Worth noting that customizing prompt templates can be fun – you don't have to use them – I've had a model generate a conversation between a few characters that talk to each other for example – it's pretty entertaining!

  • text-generation-inference

    Large Language Model Text Generation Inference

    MLC LLM (iOS/Android)

    Which is not really comprehensive... If you have a linux machine with GPUs, i'd just use hugging face inference (https://github.com/huggingface/text-generation-inference). And I am sure there are other things that could be covered.

  • llm

    Access large language models from the command-line (by simonw)

    My LLM command line tool can do that - it logs everything to a SQLite database and has an option to continue a conversation: https://llm.datasette.io

  • blog

    Public repo for HF blog posts (by huggingface)

    If you just want to do inference/mess around with the model and have a 16GB GPU, then this[0] is enough to paste into a notebook. You need to have access to the HF models though.

    0. https://github.com/huggingface/blog/blob/main/llama2.md#usin...

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  • llama

    Inference code for LLaMA models on CPU and Mac M1/M2 GPU (by krychu)

    Self-plug. Here’s a fork of the original llama 2 code adapted to run on the CPU or MPS (M1/M2 GPU) if available:

    https://github.com/krychu/llama

    It runs with the original weights, and gets you to ~4 tokens/sec on MacBook Pro M1 with the 7B model.

  • Pytorch

    Tensors and Dynamic neural networks in Python with strong GPU acceleration

    While on the surface, a 192GB Mac Studio seems like a great deal (it's not much more than a 48GB A6000!), there are several reasons why this might not be a good idea:

    * I assume most people have never used llama.cpp Metal w/ large models. It will drop to CPU speeds whenever the context window is full: https://github.com/ggerganov/llama.cpp/issues/1730#issuecomm... - while sure this might be fixed in the future, it's been an issue since Metal support was added, and is a significant problem if you are actually trying to actually use it for inferencing. With 192GB of memory, you could probably run larger models w/o quantization, but I've never seen anyone post benchmarks of their experiences. Note that at that point, the limited memory bandwidth will be a big factor.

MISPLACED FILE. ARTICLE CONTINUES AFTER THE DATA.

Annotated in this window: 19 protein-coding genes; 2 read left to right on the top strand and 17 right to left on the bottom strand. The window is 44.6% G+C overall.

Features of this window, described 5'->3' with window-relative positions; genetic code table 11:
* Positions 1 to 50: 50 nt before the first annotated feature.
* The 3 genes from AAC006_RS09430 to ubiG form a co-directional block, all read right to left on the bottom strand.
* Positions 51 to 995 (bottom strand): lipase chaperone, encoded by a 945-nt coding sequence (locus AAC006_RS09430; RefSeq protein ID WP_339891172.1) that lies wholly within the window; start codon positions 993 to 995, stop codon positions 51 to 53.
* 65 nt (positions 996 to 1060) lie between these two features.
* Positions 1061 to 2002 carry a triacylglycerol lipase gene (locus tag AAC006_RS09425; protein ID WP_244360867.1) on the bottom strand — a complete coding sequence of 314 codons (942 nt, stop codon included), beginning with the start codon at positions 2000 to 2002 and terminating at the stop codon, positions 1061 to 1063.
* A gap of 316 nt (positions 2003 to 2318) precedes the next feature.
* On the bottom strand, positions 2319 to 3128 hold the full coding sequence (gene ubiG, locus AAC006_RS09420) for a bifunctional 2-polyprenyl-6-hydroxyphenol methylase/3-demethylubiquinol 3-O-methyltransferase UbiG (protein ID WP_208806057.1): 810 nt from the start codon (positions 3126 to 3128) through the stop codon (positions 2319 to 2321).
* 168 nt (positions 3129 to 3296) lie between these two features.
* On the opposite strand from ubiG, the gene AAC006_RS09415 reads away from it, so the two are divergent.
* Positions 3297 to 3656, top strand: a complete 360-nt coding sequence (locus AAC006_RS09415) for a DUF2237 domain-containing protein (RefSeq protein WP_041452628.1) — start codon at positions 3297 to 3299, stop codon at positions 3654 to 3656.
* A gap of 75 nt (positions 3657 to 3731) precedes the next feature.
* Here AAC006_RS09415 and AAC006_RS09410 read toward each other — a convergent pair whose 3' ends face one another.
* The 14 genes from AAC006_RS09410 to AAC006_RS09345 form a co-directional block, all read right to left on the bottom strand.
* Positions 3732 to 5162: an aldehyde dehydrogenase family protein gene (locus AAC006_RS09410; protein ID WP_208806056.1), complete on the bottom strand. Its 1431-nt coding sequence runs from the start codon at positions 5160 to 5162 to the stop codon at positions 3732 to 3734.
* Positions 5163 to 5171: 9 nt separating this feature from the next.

* If you are planning on using Apple Silicon for ML/training, I'd also be wary. There are multi-year long open bugs in PyTorch[1], and most major LLM libs like deepspeed, bitsandbytes, etc don't have Apple Silicon support[2][3].

    You can see similar patterns w/ Stable Diffusion support [4][5] - support lagging by months, lots of problems and poor performance with inference, much less fine tuning. You can apply this to basically any ML application you want (srt, tts, video, etc)

    Macs are fine to poke around with, but if you actually plan to do more than run a small LLM and say "neat", especially for a business, recommending a Mac for anyone getting started w/ ML workloads is a bad take. (In general, for anyone getting started, unless you're just burning budget, renting cloud GPU is going to be the best cost/perf, although on-prem/local obviously has other advantages.)

    [1] https://github.com/pytorch/pytorch/issues?q=is%3Aissue+is%3A...

    [2] https://github.com/microsoft/DeepSpeed/issues/1580

    [3] https://github.com/TimDettmers/bitsandbytes/issues/485

    [4] https://github.com/AUTOMATIC1111/stable-diffusion-webui/disc...

    [5] https://forums.macrumors.com/threads/ai-generated-art-stable...

  • DeepSpeed

    DeepSpeed is a deep learning optimization library that makes distributed training and inference easy, efficient, and effective.

    While on the surface, a 192GB Mac Studio seems like a great deal (it's not much more than a 48GB A6000!), there are several reasons why this might not be a good idea:

    * I assume most people have never used llama.cpp Metal w/ large models. It will drop to CPU speeds whenever the context window is full: https://github.com/ggerganov/llama.cpp/issues/1730#issuecomm... - while sure this might be fixed in the future, it's been an issue since Metal support was added, and is a significant problem if you are actually trying to actually use it for inferencing. With 192GB of memory, you could probably run larger models w/o quantization, but I've never seen anyone post benchmarks of their experiences. Note that at that point, the limited memory bandwidth will be a big factor.

    * If you are planning on using Apple Silicon for ML/training, I'd also be wary. There are multi-year long open bugs in PyTorch[1], and most major LLM libs like deepspeed, bitsandbytes, etc don't have Apple Silicon support[2][3].

    You can see similar patterns w/ Stable Diffusion support [4][5] - support lagging by months, lots of problems and poor performance with inference, much less fine tuning. You can apply this to basically any ML application you want (srt, tts, video, etc)